The world is more educated than ever before, with the average number of years spent in school increasing constantly. So how do levels of education in your country compare?
A new report from the Organization for Economic Co-operation and Development (OECD), Education at a Glance 2017, looks at the state of education in all 35 member countries and a number of partner countries.
It found that 85% of young adults (aged 25 to 34) have attained upper secondary education, which typically starts at around 15 or 16 years old.
Almost half (43%) have gone further and have a tertiary degree. In some countries the proportion of young adults with a university degree is even higher, at 50% or more including Canada (61%), Ireland (52%), Japan (60%), Korea (70%), Lithuania (55%) and the Russian Federation (60%).
Primary and secondary education
On average across OECD countries, only 6% of adults have not gone further than primary school.
In some countries, however, this percentage is much higher. A quarter of young adults in China (25%) and Saudi Arabia (24%) never made it past primary school. This figure rises to around one-third or more in Costa Rica (29%), Indonesia (43%), Portugal (30%), and Turkey (43%).
The share of young adults who have not reached upper secondary education is 16% on average across OECD countries.
But it’s much higher than that in some countries: more than half of young adults lack an upper secondary or higher education in China (64%), Costa Rica (51%), India (64%), Indonesia (53%), Mexico (53%) and South Africa (51%).
Parental education really matters
The most important factor when it comes to predicting a child’s future education level is parental education.
A young person is much more likely to study for a degree if one or both of their parents have.
The only exception is Japan, where gender and parents’ educational attainment seem to have an equal influence.
What do they study?
Business, administration and law are by far the most popular areas of study in the countries surveyed, chosen by around one in four students (23%).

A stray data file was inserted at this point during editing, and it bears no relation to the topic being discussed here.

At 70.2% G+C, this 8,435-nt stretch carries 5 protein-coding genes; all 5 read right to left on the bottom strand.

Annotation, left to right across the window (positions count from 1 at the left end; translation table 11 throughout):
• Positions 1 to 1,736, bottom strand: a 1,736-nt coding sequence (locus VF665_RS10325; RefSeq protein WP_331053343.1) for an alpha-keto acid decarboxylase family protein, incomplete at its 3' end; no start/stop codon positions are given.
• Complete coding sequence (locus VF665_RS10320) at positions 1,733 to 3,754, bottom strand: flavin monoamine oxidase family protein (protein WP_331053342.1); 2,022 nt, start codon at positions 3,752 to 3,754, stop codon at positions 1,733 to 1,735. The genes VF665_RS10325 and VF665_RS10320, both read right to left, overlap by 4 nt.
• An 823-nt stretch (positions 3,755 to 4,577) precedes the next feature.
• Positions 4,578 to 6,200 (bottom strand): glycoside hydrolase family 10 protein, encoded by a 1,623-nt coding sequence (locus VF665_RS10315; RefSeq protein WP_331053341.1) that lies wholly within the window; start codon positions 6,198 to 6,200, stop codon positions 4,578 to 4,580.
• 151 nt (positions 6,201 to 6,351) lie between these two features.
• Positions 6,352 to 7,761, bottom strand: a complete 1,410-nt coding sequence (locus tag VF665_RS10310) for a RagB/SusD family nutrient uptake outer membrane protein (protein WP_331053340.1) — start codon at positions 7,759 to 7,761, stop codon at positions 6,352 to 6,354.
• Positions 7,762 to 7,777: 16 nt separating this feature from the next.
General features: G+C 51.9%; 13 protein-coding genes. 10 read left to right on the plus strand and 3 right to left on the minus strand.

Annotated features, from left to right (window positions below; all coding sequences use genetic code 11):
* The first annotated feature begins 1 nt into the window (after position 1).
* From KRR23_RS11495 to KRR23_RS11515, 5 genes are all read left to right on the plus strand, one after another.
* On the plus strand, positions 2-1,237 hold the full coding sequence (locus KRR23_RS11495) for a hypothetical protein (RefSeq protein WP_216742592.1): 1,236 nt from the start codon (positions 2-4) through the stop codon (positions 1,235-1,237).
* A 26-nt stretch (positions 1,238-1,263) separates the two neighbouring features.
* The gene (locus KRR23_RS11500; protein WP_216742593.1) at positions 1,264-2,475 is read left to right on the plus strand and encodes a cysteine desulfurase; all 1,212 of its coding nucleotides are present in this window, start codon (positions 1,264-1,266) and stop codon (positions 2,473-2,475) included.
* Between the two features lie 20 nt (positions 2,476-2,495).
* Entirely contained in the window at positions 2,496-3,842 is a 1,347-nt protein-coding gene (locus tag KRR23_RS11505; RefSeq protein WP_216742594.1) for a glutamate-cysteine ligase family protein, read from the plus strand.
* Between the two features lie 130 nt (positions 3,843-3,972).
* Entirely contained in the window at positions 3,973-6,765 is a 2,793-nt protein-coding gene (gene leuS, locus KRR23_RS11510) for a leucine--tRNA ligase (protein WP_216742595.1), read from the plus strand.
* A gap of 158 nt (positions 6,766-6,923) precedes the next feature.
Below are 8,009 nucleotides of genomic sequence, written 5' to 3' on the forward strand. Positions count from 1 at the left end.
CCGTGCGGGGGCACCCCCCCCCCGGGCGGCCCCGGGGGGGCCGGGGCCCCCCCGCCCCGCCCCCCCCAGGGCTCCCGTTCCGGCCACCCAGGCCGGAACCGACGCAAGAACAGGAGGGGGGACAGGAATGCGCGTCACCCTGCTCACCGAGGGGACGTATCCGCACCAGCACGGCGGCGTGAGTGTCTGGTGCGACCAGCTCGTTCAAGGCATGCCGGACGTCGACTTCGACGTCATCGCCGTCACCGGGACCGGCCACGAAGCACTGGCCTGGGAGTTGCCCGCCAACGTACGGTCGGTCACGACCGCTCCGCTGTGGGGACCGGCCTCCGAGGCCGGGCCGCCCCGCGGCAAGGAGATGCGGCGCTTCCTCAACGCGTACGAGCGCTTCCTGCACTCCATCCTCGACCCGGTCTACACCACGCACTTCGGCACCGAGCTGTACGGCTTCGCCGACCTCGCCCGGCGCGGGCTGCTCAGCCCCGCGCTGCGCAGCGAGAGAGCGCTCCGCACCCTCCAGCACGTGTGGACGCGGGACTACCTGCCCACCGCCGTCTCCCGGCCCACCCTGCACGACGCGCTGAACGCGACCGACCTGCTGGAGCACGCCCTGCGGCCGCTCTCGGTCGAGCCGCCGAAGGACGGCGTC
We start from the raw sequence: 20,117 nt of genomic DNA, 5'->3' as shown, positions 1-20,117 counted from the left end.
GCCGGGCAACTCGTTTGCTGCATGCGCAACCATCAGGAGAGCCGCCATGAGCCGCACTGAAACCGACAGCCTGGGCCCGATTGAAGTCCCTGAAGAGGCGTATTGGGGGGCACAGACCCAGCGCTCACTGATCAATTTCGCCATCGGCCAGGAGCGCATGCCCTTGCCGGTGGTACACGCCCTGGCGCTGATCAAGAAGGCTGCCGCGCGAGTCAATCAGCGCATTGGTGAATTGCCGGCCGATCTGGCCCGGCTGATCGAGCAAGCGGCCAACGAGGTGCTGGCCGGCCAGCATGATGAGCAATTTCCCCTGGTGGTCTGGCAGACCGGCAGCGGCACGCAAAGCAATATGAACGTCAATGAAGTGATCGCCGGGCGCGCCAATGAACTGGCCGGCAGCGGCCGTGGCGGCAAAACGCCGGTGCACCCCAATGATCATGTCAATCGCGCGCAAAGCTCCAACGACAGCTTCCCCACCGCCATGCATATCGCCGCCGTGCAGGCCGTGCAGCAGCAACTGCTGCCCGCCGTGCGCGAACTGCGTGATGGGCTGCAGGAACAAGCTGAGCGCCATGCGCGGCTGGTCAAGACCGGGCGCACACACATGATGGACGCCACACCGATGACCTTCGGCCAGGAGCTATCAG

This varies across countries, of course. In Korea it’s only 14%, while in Luxembourg it’s 37%.
Yet in terms of employability, young people would be better off studying science, technology, engineering, and mathematics (STEM) subjects, according to the report.
Only 16% study engineering, construction and manufacturing, and less than 5% of students opt for information and communication technologies (ICT), despite graduates in these subjects having the highest employment rate on average across OECD countries.
The gender imbalance
Women’s participation in higher education has been increasing across the countries surveyed in recent years. Women are also more likely to complete their degrees than men.
Yet they will earn less.
Average earnings are higher for degree-educated men than for their female peers. Also, rates of employment for men with tertiary degrees tend to be higher than for women with the same level of education.
There is an obvious gender gap in the subjects that young adults choose at university. Far more women than men choose to study education and health and welfare.
And many more men than women study STEM subjects and ICT. Close to three out of four engineering students and four out of five ICT students are men.
That’s despite the fact that on average, girls outperform boys in the PISA science test.
Results from the PISA 2015 assessment indicate that boys’ and girls’ career paths start to diverge well before they actually select a career.
Boys are more likely than girls to envisage themselves in a science-related career when they are 30. Meanwhile, more than seven out of 10 teachers on average across OECD countries are women. Given the number of women choosing to study education versus men, this is unlikely to change soon. Teachers earn up to 60% less on average than similarly educated workers.
There is also a gender imbalance for the graduate premium – the extra money a graduate can expect to earn as a result of the extra study.
There are only two countries where women see a higher net return from university study than men: Spain and Estonia. For the average woman elsewhere, net financial returns for tertiary education are $167,400, representing only two-thirds of those for a man.
In seven countries, men saw a higher return of up to 50%. The difference was particularly pronounced in Japan, where male graduates can expect a net financial return of almost $240,000, compared with just $28,200 for women.
Spending on education
As a percentage of GDP, the UK spends more on education than any other OECD country, followed closely by Denmark and New Zealand.
France and Sweden spend the least as a percentage of their GDP.
Benefits of higher education
The benefits of a university education remain high. University graduates are more likely to be employed, they earn 56% more than those without a degree, and they are less likely to suffer from depression.
“Tertiary education promises huge rewards for individuals, but education systems need to do a better job of explaining to young people what studies offer the greatest opportunities for life,” said OECD Secretary-General Angel Gurría.
“Equitable and high-quality education fuels personal fulfilment as well as economic growth. Countries must step up their efforts to ensure that education meets the needs of today’s children and informs their aspirations for the future.”